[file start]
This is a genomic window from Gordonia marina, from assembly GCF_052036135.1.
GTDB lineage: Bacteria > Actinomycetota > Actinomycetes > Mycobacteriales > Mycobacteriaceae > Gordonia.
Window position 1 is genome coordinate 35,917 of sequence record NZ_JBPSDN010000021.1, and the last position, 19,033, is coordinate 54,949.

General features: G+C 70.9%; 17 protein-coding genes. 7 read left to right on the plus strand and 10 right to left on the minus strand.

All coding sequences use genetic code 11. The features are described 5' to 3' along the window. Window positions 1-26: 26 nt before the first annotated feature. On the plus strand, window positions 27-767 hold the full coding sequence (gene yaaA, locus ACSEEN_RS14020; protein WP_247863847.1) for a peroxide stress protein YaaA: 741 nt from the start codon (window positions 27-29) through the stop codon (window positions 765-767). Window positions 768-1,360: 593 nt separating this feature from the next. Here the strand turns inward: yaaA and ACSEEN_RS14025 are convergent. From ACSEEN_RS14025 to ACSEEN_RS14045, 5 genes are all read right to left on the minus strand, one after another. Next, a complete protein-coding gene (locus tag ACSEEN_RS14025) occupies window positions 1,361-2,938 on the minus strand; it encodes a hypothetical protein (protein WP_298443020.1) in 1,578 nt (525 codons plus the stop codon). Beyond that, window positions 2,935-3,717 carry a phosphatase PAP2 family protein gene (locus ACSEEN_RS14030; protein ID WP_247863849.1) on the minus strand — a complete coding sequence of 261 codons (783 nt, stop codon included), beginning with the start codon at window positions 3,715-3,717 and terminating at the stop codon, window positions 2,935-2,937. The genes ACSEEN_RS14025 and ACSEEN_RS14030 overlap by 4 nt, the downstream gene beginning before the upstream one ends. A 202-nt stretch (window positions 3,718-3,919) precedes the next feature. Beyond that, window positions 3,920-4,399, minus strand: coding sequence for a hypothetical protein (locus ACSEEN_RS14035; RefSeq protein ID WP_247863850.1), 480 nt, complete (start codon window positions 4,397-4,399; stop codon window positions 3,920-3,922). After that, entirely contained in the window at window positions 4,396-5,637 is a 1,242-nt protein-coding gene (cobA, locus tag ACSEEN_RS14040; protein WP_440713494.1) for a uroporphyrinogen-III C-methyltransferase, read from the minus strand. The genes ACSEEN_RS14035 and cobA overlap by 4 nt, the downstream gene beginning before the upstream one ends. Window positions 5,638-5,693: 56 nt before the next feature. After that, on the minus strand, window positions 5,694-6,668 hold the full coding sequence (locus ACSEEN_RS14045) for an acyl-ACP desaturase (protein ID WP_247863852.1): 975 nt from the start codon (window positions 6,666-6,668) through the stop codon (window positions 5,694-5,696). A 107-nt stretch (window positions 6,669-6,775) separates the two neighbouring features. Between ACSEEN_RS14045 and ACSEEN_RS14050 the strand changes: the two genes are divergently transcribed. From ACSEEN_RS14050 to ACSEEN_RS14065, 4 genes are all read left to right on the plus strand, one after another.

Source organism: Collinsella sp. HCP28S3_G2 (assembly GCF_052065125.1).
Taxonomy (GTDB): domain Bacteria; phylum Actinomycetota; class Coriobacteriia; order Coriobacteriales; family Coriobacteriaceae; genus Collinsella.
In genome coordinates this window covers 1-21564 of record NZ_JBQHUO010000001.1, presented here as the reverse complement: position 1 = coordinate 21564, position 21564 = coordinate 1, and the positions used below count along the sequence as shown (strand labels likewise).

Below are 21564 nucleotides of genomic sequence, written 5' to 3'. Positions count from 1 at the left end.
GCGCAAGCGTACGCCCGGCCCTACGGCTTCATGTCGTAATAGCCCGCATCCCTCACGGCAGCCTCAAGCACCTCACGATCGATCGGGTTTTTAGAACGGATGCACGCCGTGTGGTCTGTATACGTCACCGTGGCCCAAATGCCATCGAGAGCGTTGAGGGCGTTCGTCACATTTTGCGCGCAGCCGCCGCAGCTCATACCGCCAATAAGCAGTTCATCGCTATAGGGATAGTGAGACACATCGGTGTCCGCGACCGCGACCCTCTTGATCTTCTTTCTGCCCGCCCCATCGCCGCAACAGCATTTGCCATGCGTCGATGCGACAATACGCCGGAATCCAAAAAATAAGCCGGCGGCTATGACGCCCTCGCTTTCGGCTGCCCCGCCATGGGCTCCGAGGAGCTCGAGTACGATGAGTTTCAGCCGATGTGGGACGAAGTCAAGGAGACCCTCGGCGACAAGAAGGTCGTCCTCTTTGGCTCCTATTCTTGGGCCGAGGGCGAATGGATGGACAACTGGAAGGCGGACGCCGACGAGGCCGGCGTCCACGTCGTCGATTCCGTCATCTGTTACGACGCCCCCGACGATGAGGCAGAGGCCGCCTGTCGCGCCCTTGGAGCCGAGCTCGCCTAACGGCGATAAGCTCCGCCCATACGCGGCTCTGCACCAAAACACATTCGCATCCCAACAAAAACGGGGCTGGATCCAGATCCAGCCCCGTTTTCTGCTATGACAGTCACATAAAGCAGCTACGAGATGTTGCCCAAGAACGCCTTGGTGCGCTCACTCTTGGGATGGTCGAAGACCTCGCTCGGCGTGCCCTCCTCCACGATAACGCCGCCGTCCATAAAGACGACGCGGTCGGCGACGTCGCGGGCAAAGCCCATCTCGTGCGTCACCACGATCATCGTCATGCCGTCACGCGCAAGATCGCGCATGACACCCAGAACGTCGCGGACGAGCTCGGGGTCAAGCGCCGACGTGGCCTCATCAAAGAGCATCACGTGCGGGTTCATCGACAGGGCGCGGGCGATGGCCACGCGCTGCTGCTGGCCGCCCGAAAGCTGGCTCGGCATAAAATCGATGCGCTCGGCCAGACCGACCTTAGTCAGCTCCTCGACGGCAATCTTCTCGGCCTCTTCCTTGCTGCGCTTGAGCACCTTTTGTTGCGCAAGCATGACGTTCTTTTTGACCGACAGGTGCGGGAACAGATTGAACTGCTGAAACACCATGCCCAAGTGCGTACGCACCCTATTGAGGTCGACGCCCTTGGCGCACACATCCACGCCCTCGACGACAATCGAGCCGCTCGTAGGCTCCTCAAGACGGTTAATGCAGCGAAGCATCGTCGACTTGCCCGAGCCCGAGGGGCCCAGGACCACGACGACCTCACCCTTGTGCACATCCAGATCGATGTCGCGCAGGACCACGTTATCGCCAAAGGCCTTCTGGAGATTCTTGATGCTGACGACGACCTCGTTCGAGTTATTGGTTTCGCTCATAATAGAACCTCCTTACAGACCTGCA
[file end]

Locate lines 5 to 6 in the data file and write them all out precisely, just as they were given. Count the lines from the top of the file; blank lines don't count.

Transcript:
All coding sequences use genetic code 11. The features are described 5' to 3' along the window. Window positions 1-26: 26 nt before the first annotated feature. On the plus strand, window positions 27-767 hold the full coding sequence (gene yaaA, locus ACSEEN_RS14020; protein WP_247863847.1) for a peroxide stress protein YaaA: 741 nt from the start codon (window positions 27-29) through the stop codon (window positions 765-767). Window positions 768-1,360: 593 nt separating this feature from the next. Here the strand turns inward: yaaA and ACSEEN_RS14025 are convergent. From ACSEEN_RS14025 to ACSEEN_RS14045, 5 genes are all read right to left on the minus strand, one after another. Next, a complete protein-coding gene (locus tag ACSEEN_RS14025) occupies window positions 1,361-2,938 on the minus strand; it encodes a hypothetical protein (protein WP_298443020.1) in 1,578 nt (525 codons plus the stop codon). Beyond that, window positions 2,935-3,717 carry a phosphatase PAP2 family protein gene (locus ACSEEN_RS14030; protein ID WP_247863849.1) on the minus strand — a complete coding sequence of 261 codons (783 nt, stop codon included), beginning with the start codon at window positions 3,715-3,717 and terminating at the stop codon, window positions 2,935-2,937. The genes ACSEEN_RS14025 and ACSEEN_RS14030 overlap by 4 nt, the downstream gene beginning before the upstream one ends. A 202-nt stretch (window positions 3,718-3,919) precedes the next feature. Beyond that, window positions 3,920-4,399, minus strand: coding sequence for a hypothetical protein (locus ACSEEN_RS14035; RefSeq protein ID WP_247863850.1), 480 nt, complete (start codon window positions 4,397-4,399; stop codon window positions 3,920-3,922). After that, entirely contained in the window at window positions 4,396-5,637 is a 1,242-nt protein-coding gene (cobA, locus tag ACSEEN_RS14040; protein WP_440713494.1) for a uroporphyrinogen-III C-methyltransferase, read from the minus strand. The genes ACSEEN_RS14035 and cobA overlap by 4 nt, the downstream gene beginning before the upstream one ends. Window positions 5,638-5,693: 56 nt before the next feature. After that, on the minus strand, window positions 5,694-6,668 hold the full coding sequence (locus ACSEEN_RS14045) for an acyl-ACP desaturase (protein ID WP_247863852.1): 975 nt from the start codon (window positions 6,666-6,668) through the stop codon (window positions 5,694-5,696). A 107-nt stretch (window positions 6,669-6,775) separates the two neighbouring features. Between ACSEEN_RS14045 and ACSEEN_RS14050 the strand changes: the two genes are divergently transcribed. From ACSEEN_RS14050 to ACSEEN_RS14065, 4 genes are all read left to right on the plus strand, one after another.

Source organism: Collinsella sp. HCP28S3_G2 (assembly GCF_052065125.1).